— By CHRISTIN COYNE and JUDY SHERIDAN
PARKER COUNTY – Two earthquakes shook northeast Parker County early Saturday and Monday mornings, bringing the total number of earthquakes this month in the Azle area to 14.
A 2.9 magnitude earthquake south of Reno rattled the area around 3:45 a.m. Saturday, followed by a 3.3 magnitude quake several miles west of Azle around 1:45 a.m. Monday.
The recent spate of earthquakes in the area began on Nov. 5 and included a 3.6 magnitude shaking on Nov. 19.
Scientists say they aren’t sure what’s causing the swarm of earthquakes, though some believe oil and gas disposal wells may be contributing.
Cliff Frohlich, associate director and senior research scientist at the University of Texas Institute for Geophysics, recently studied seismographic data collected on the Barnett Shale from 2009-11 and hypothesized that earthquakes might be related to injection wells if certain conditions are met, specifically a nearby fault that is already under stress.
Parker County Commissioners voted Monday to have County Judge Mark Riley send a letter to the Texas Railroad Commission asking them to investigate any connection between the earthquakes and Parker County’s injection wells.
Parker County Fire Marshal Shawn Scott said the quakes were short in duration — a second or less to a second-and-a-half — and shallow in depth. In some cases they caused windows to rattle, he said, but there have been no reports of damages or injuries.
“If you remember a few years ago, when we felt the ground shaking, I think it was a 5.6 that shook Oklahoma City, that’s what we felt. So in the grand scheme of earthquakes, these have all been very minor.”
He reported “a lot of calls in the dispatch center.”
“I’ve had numerous calls,” Precinct No. 1 Commissioner George Conley said, “people concerned about the earthquakes and what we are going to do about it.”
“I’ve got one email right here, saying, ‘What concrete actions do you intend to take about these earthquakes?’”
Conley said he and the county attorney talked with State Rep. Phil King, who said they were going to do a study.
Scott told the court there is no standard insurance policy in the State of Texas that covers earthquakes, and that an additional rider must be added.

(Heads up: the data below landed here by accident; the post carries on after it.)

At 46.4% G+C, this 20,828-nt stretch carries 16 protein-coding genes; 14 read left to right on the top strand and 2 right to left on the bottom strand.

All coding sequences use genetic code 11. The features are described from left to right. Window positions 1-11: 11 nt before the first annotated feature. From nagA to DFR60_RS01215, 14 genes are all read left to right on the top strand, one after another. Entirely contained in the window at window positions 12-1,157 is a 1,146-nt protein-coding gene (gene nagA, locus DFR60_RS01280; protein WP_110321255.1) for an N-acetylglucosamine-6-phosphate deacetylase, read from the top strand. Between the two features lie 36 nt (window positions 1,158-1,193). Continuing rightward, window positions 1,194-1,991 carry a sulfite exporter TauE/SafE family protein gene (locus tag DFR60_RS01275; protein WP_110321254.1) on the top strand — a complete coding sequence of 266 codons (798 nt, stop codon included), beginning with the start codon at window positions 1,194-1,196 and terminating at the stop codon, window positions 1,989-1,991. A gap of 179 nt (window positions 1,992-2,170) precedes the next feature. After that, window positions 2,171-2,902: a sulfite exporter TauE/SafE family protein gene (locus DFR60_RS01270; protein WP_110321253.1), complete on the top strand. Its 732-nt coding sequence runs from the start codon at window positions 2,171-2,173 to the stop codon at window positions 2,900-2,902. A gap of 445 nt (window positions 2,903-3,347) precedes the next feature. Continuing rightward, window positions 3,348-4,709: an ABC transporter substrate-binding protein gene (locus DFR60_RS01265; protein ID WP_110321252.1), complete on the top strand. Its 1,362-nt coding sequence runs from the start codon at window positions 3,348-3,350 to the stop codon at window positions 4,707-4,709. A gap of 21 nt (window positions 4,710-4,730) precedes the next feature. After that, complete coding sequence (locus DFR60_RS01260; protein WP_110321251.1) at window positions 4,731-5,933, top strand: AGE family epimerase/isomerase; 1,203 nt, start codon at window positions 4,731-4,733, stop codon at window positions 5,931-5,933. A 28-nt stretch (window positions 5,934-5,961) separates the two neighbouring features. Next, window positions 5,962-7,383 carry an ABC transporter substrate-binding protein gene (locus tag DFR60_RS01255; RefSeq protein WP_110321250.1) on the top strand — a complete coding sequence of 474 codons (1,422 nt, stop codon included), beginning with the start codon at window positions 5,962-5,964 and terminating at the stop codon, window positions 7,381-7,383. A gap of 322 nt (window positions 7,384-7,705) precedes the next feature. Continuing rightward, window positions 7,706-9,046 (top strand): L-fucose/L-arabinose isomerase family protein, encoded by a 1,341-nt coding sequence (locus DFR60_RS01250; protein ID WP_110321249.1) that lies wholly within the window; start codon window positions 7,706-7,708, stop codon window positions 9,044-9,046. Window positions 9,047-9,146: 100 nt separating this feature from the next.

There is nothing the county can do at this point, Judge Mark Riley said.
“There’s no disaster structure at this point for what’s happening up there,” he said. “We can’t assist. Emergency management has no role. Obviously, if we reach some huge monetary damage, then ...”
“If something bad does happen — if a bad earthquake does happen — how would we respond to that?” Scott asked.
“You stay away from the hole,” Riley replied.
Other local response
The Upper Trinity Groundwater Conservation District, a groundwater regulatory authority for Montague, Wise, Hood and Parker counties based in Springtown, says it has been involved in ongoing studies relating to what, if any, role injection wells or fracking might have in the recent earthquake outbreaks in North Texas.
“We don’t have any authority to do anything about [the earthquakes],” General Manager Bob Patterson said. “We also don’t have any authority over hydraulic fracturing or injections wells. That’s all a function of the railroad commission.”
“Now we are definitely concerned about it because of the fact that it may affect groundwater. And so we’re doing extensive work with TCEQ, the railroad commission and about three different hydrogeological firms and looking into those issues. Plus we’re cooperating on the Environmental Protection Agency’s study on hydraulic fracturing as well as injection wells.”
“We are looking into it,” Patterson said. “There is no firm conviction at this point that it is due to either one of those processes. It’s too early to tell. There’s a lot of studying going on by different groups. In any case, it could be a serious problem.”
Study of the issue began following a number of earthquakes near Cleburne a couple years ago that were assumed by the public to be the result of the oil and gas industry, according to Patterson, who said the district is providing information such as the depth of ground water wells and aquifer layers to track the possible effect of fracking and injection wells.
“We don’t have the authority to actually do anything except supply some science to the railroad commission and to TCEQ,” Patterson added.
The district deals almost daily with the railroad commission on injection well applications, Patterson said.
“Even though it’s not within our authority, they have listened to a lot of our concerns and we have an oil and gas consultant that tells us when they make an application for an injection well. We go over the depths, we go over the pressures, we go over the completion process, all of those things to determine if it looks like there is a question of it creating a problem for groundwater. We’ve been doing that for a number of years now.”
“When you present some good information to the applicants, a lot of times, they’ll revise the applications and move on,” Patterson said. “That’s been the case in every situation so far. So we’re watching that closely, and, hopefully, we’ll have enough good science to present to the railroad commission by the midpoint of next year that we hope we’ll get some new rules proposed.”